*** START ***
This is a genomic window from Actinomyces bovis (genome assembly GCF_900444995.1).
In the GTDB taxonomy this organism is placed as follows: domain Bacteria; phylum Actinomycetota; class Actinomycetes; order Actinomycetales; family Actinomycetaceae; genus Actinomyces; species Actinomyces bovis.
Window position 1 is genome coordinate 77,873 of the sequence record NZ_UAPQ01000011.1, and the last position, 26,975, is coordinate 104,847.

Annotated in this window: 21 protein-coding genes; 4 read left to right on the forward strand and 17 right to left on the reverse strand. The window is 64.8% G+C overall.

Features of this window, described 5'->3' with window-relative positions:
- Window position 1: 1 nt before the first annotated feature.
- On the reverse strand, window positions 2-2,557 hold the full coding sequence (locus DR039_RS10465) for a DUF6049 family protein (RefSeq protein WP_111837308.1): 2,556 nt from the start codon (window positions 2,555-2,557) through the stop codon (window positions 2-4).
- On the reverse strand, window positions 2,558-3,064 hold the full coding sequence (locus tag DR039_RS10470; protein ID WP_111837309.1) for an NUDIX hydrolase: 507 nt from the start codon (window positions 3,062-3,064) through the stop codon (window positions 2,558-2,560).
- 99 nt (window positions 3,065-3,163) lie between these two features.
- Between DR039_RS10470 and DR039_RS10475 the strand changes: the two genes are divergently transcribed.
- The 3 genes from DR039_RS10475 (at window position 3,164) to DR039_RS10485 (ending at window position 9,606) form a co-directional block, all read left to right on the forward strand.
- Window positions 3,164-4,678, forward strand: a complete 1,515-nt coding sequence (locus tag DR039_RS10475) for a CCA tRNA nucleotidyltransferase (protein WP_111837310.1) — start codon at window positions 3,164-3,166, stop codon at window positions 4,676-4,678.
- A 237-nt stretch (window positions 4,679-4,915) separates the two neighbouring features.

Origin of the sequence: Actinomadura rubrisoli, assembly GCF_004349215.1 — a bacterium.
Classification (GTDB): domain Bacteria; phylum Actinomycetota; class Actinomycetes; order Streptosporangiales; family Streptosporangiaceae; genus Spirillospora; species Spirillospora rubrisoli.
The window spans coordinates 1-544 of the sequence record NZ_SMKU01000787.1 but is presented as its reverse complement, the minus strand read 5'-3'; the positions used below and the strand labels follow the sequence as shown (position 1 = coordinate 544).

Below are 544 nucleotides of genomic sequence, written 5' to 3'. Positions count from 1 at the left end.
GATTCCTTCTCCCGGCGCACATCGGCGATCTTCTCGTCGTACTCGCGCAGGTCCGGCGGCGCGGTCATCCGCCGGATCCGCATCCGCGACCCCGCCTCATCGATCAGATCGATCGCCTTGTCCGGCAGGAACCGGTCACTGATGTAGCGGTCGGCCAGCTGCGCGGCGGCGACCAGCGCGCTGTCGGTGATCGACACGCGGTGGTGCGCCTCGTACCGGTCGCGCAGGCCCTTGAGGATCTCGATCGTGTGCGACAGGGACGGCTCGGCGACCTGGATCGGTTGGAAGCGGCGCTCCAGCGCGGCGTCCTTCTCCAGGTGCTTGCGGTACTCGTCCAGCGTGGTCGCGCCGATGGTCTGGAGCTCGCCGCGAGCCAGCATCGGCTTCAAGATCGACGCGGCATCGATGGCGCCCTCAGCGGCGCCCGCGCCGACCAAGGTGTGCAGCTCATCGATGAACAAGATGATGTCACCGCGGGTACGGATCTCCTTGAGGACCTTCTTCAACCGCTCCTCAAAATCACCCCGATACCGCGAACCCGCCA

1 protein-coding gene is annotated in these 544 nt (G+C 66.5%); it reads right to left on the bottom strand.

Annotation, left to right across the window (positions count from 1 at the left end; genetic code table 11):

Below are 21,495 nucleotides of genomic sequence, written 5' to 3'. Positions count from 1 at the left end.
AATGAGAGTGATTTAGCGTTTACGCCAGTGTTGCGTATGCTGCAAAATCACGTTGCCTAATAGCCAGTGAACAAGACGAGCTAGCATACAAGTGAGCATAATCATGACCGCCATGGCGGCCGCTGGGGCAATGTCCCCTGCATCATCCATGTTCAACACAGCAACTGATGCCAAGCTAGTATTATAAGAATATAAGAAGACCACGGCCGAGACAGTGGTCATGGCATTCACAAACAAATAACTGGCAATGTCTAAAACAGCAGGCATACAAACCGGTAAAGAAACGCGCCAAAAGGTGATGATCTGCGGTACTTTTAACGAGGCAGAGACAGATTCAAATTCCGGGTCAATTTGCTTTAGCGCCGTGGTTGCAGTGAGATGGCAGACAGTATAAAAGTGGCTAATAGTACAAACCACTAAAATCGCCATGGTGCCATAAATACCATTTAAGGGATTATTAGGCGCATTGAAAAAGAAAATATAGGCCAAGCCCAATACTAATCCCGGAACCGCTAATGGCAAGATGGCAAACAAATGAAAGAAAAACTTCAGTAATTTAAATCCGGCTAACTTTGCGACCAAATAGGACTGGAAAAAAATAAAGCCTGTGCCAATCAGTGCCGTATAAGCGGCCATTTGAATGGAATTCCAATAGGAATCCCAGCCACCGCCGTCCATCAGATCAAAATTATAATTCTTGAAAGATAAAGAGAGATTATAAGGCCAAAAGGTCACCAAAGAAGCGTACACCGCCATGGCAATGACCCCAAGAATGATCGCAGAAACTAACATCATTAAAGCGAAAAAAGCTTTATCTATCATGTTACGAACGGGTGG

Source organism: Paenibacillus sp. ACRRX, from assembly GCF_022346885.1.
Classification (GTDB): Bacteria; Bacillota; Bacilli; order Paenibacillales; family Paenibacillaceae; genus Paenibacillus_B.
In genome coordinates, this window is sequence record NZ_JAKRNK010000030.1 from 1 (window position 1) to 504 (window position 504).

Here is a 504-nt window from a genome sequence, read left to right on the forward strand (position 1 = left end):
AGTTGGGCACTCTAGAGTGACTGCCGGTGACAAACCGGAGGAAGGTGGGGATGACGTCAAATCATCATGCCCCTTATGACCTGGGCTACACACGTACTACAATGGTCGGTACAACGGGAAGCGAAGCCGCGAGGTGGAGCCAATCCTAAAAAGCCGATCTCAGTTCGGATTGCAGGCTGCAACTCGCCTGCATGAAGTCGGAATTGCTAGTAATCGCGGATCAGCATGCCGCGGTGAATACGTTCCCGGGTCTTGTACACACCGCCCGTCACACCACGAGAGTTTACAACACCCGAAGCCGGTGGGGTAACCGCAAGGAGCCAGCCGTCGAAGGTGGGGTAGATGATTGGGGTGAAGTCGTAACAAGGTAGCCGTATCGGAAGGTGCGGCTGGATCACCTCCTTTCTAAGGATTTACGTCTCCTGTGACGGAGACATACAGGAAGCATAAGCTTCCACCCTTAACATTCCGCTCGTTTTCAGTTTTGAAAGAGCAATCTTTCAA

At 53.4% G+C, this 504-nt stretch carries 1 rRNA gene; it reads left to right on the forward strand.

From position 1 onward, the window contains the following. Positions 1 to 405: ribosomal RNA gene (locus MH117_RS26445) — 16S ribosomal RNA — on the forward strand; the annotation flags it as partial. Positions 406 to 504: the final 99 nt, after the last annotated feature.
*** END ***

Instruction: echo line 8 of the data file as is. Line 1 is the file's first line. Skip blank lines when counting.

- On the reverse strand, window positions 2,558-3,064 hold the full coding sequence (locus tag DR039_RS10470; protein ID WP_111837309.1) for an NUDIX hydrolase: 507 nt from the start codon (window positions 3,062-3,064) through the stop codon (window positions 2,558-2,560).